Critical is the word that first springs to mind in evaluating the importance of play in a child’s life. However, I’ve long claimed that we’d fare much better as a nation if kids dropped at playgrounds rather than schools.
Physical Development Of Play
Early play develops a wide array of gross-motor, fine-motor, and sensory-motor-integration skills such as laterality (coordinating left-side and right-side movement), balance, ballistics (extreme exertions), use of pens and scissors and other hand tools, hand-eye coordination and many, many others. Indeed, actual physical development such as the arch of the palm depends on it, and limiting activity and exploration can be quite detrimental to a child.
Social Development Of Play
It’s hard to beat the confidence conferred by early athletic prowess. Even harder to hit is the cohesiveness of a group of children learning together. And even better than that is free sports, children are playing on their own or lightly supervised. However, Some aspects of a well-integrated personality–autonomy, volition, circumspection, empathy, agency–can not easily take teaching; they arise spontaneously from vivid group interaction. These same interactions will both reduce the tendency of some to bully and will provide tactics for others to more effectively deal with bullying.
Having a wide variety of play from solo to a small group to a large group and from passive to active to exuberant/aggressive will impart leadership and followership skills as well as help each child better define their place in the group. The play thus gives a sense of worth and belonging that classroom activities do not tend to do. moreover, Rough play helps kids develop their innate understanding of boundaries and how to speak up on their behalf. Same for exploratory and risky play such as tree climbing and edging buildings. Building “forts” whether out of blankets and boxes in the living room or boards and crates in the woods nurses the development of the sense of personal space and safety when venturing out.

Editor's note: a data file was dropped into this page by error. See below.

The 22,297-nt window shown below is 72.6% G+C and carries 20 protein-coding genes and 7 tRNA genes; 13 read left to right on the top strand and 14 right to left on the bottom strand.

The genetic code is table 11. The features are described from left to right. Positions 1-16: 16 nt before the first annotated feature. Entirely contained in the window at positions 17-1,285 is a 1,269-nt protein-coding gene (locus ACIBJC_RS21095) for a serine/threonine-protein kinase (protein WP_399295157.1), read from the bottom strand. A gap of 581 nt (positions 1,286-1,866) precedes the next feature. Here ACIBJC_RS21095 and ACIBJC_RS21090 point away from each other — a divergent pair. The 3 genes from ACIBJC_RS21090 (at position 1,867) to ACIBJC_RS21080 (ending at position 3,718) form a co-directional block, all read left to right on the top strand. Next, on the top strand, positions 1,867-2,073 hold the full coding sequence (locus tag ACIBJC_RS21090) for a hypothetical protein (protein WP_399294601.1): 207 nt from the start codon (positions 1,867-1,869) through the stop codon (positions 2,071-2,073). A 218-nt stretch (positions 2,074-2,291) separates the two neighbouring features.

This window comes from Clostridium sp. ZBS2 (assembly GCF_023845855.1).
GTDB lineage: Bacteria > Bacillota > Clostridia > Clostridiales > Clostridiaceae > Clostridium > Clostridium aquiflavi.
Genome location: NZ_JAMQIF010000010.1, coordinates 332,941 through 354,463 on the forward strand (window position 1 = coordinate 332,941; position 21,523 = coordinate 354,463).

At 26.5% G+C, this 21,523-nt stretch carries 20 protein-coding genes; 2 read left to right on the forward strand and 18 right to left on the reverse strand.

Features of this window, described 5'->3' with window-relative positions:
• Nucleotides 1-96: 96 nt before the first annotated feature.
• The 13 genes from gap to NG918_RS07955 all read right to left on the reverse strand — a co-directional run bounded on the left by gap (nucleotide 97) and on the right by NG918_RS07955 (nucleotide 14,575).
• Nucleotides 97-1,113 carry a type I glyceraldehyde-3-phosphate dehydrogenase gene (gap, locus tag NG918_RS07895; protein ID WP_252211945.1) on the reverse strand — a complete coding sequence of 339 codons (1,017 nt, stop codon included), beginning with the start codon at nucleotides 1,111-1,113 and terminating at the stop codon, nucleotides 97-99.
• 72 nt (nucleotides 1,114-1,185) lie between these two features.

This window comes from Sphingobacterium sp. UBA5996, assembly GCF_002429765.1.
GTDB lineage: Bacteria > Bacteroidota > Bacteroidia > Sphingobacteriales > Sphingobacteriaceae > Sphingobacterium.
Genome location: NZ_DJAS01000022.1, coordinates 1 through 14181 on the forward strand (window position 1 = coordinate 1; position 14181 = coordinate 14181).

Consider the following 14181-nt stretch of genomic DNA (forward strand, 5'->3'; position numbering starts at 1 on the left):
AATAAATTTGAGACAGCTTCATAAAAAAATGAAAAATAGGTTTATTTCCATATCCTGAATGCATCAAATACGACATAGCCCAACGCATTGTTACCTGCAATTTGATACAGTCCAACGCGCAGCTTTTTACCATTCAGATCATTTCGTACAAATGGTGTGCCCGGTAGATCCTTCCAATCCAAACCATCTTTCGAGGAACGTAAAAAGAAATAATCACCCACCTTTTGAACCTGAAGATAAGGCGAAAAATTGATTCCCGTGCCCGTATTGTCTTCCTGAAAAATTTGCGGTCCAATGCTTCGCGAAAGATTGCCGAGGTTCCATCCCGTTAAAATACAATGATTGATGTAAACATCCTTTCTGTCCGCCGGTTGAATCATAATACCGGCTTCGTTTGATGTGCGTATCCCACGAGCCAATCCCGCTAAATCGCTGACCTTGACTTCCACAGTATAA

However, mind and character are much developed by all the preceding. Beyond that, if you want a gifted reader, sing with your child. If you wish to a talented writer, compose and sing your goofy songs. If you’re going to a mathematician, climb–it’s nothing but problem-solving in real-time and space. Moreover, If you wish to a brave child, play hide-and-go-seek out at the mall.
If you want a creative genius, nothing promotes it like galumphing, the high hilarity of cut-loose, madcap play. More social confidence–skits and acting (probably the scariest prospect for kids is an embarrassment, a likelihood greatly diminished once all have willingly made butts of themselves). Improved concentration–playing cards. Improved decorum–games like “May I.” Enhanced imagination–every single form of play as opposed to the classroom.
Moreover, Human beings learn very little via the brain alone. We learn minds and hands prodigiously together, and we retain what we learn that way.
The single most important attribute any child can have gained on the way to adulthood is autonomy or self-actualization. Play confers that.